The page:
Native Notifications with JavaScript

In browser notifications have made a lot of progress in the last few years. Hell, native notifications have made a lot of progress in that time too. Just a few years ago, everyone on the Mac was using Growl. With the release of Mac OS X 10.8 (Mountain Lion) the one purpose of Growl was now built in and everyone I know made the switch to using native notifications.

Notifications caught on with Mac App developers. HTML 5 Notifications have had a slower growth curve as the various browsers focus in on a single standard. As of this writing, here’s a recap of where the different browsers stand when it comes to supporting notifications.

OS X Mavericks has expanded support for notifications that builds heavily on this. Here’s what’s public on the topic so far:

Once users have signed up for notifications from your website in Safari, you can send them push notifications that appear just like app notifications, even when Safari isn’t running. Users can then click on your push notification to launch your website.
OS X Mavericks for Developers

In other words, it’s time to hop on board the notification train if you want another route of reaching your sites visitors. Let’s check out how this applies to the different browsers.

Common Traits

The major browsers (setting aside IE) have a few patterns in common right now that we can use to style our behavior pattern around. If you want see how to use notifications in different browsers, check out the HTML5 Desktop Notifications project on GitHub. It’s worth reading over the source code.

Request Permission

In order to send notifications in all browsers, you’ll need to request permission to do so. In that very long spec, there are 3 permission levels noted:

  • default – No permission granted or denied
  • granted – The user has granted permission to send notifications
  • denied – The user has denied permission

If permission is denied you won’t be able to request permission again in the current session. If you try to send a notification without having been granted permission, nothing will happen.

Send A Message

Once you have permission, you’ll be able send down a notification with the following attributes:

  • title – Should be short and to the point
  • body – You’ll have a bit more room to work with here. Unfortunately, in Safari this will be truncated
  • icon – In Chrome and Firefox, you can send over whatever icon you want. This isn’t being served by Notification Center, so there is more flexibility here.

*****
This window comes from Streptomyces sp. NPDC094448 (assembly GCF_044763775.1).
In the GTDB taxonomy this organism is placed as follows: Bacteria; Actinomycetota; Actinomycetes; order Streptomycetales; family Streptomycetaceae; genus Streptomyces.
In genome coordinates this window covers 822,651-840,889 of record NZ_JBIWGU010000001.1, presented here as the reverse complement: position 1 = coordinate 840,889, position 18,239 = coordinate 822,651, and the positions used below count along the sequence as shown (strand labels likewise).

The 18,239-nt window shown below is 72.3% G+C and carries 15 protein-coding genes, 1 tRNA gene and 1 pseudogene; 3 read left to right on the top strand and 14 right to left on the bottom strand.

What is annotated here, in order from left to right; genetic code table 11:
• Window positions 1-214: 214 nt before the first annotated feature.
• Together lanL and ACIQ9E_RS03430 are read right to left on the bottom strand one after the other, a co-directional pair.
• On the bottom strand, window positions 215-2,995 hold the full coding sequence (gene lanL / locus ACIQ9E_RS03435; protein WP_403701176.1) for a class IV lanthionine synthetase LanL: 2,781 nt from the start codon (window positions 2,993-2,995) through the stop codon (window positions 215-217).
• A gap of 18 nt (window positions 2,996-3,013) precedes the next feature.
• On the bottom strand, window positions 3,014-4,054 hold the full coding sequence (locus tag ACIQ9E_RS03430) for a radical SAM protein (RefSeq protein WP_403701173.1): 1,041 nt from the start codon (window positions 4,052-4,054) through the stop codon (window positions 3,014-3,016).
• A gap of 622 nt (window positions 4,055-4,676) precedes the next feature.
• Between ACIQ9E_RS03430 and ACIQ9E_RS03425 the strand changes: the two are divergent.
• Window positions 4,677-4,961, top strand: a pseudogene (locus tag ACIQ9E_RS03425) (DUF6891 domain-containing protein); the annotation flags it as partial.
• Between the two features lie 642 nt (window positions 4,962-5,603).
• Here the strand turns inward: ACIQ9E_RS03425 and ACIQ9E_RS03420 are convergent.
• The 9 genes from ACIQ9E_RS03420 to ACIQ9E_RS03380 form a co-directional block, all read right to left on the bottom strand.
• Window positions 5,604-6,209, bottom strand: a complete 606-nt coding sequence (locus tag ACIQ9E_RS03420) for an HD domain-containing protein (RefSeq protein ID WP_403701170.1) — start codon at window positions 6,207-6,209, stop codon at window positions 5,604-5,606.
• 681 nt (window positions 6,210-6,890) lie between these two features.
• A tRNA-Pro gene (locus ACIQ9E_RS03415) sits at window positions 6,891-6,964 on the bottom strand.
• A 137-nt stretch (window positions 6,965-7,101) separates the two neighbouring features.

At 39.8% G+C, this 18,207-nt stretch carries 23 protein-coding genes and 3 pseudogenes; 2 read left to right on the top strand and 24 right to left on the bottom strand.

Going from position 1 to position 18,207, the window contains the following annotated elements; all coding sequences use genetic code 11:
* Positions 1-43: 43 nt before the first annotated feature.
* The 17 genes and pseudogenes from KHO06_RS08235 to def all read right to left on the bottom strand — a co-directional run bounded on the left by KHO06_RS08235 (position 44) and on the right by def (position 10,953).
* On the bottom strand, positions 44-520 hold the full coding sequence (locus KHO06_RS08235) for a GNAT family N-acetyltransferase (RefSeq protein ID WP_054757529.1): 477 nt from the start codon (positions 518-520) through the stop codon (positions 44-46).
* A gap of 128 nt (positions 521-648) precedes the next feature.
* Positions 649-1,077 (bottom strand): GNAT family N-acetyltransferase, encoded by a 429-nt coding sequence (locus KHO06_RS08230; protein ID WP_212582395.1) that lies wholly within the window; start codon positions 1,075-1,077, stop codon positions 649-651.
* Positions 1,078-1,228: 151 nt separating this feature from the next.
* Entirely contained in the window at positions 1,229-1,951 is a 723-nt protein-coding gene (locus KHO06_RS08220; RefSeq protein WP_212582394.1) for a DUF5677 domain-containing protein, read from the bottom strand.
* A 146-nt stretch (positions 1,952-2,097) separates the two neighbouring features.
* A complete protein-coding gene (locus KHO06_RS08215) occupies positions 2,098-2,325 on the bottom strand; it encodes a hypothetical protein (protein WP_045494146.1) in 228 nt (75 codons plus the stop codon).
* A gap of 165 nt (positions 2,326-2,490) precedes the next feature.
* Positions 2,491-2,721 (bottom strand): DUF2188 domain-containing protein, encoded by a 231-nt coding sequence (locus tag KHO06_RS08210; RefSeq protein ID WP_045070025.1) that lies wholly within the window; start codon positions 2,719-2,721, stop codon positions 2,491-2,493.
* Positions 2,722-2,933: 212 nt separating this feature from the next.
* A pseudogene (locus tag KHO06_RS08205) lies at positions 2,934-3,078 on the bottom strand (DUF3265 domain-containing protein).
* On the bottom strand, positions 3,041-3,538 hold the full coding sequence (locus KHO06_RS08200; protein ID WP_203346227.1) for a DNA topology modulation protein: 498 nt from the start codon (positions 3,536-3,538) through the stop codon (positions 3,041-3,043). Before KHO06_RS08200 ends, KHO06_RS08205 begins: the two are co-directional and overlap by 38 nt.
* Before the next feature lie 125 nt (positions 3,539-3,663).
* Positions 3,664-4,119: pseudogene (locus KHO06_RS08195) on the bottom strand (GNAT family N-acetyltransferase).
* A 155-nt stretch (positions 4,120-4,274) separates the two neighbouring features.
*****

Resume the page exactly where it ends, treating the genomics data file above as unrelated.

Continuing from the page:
When the message is shown, there are also a few events that we can tie into for added flexibility:

  • onshow – When the notification is first shown.
  • onclick – When the user clicks on the notification. By default this will bring the window into focus.
  • onclose – When the notification is closed, either by the user or programatically.
  • onerror – Trigger if the notification cannot be presented to the user

Here’s a few examples of how these notifications look in different browsers.


For Safari notifications, you won’t be able to provide an icon unfortunately. Instead it’ll always use the Safari icon. It will also show the hostname where the notification came from though, which is unique to Safari.

One of the nice parts of this notification is that it will sync up with your other notifications. For instance, if you have one notification from Xcode and another from a website, they’ll show up stacked rather than on top of each other.


Not exactly a JavaScript implementation, but worth noting that notifications in Mavericks behave much differently than HTML 5 notifications. They more closely resemble iOS notifications, where you’re pushing to Apple’s servers, and they’re pushing to the end user.

The addition of a custom icon here is definitely a plus. This alert is from a Safari Push Notification Demo which should only work if you’re running Safari in Mavericks. If you clicked on that alert, you’d get taken to a page that describes how it works:

When you allowed this website to send you push notifications, we generated a 4 digit code and put it in a database along with your Mac’s push token. When a push notification is triggered through our servers, we resolve the 4 digit code to your Mac’s token. Once we have your token, we tell Apple’s servers what the notification should look like, and where it should go. Apple’s push notification service then delivers the notification we generated to your Mac.
Safari Push Notification Demo


Chrome notifications show up square, which stands out from the rounded look of OS X and Firefox notifications. It also shows up larger in all dimensions

Chromes notifications are significantly larger than Notification Center.

Unlike Safari notifications, this will stay up until it is dismissed.


The Firefox notification would be prettiest out of the box, but the entire body is shown as a link! For all notifications, clicking on it takes you to the page, but Firefox attempts to make it more apparent. The appearance ends up suffering due to this choice.

Why is the body a link Firefox? WHY?


While there are no system level notifications in Windows (I don’t think?), but Internet Explorer 9 and up allow you to add an icon overlay on the browsers icon. This allows for some feedback in this browser. You can see an example of this in the Readme for the HTML5 Desktop Notification project on GitHub.

Chrome and Firefox on Windows support notifications that behave similar to their Mac counterparts.


Want to see how notifications look in your browser? Try out the HTML5 Notifications Demo to find out.


For an example of how this technique is used, read the post on Teaching iOS 7 at Code School. This post details the user experience that can be achieved using native browser notifications.


  1. Icons for Safari, Chrome and Firefox by Stefano Tirloni.
  2. Internet Explorer Icon by 1 Little Designer.
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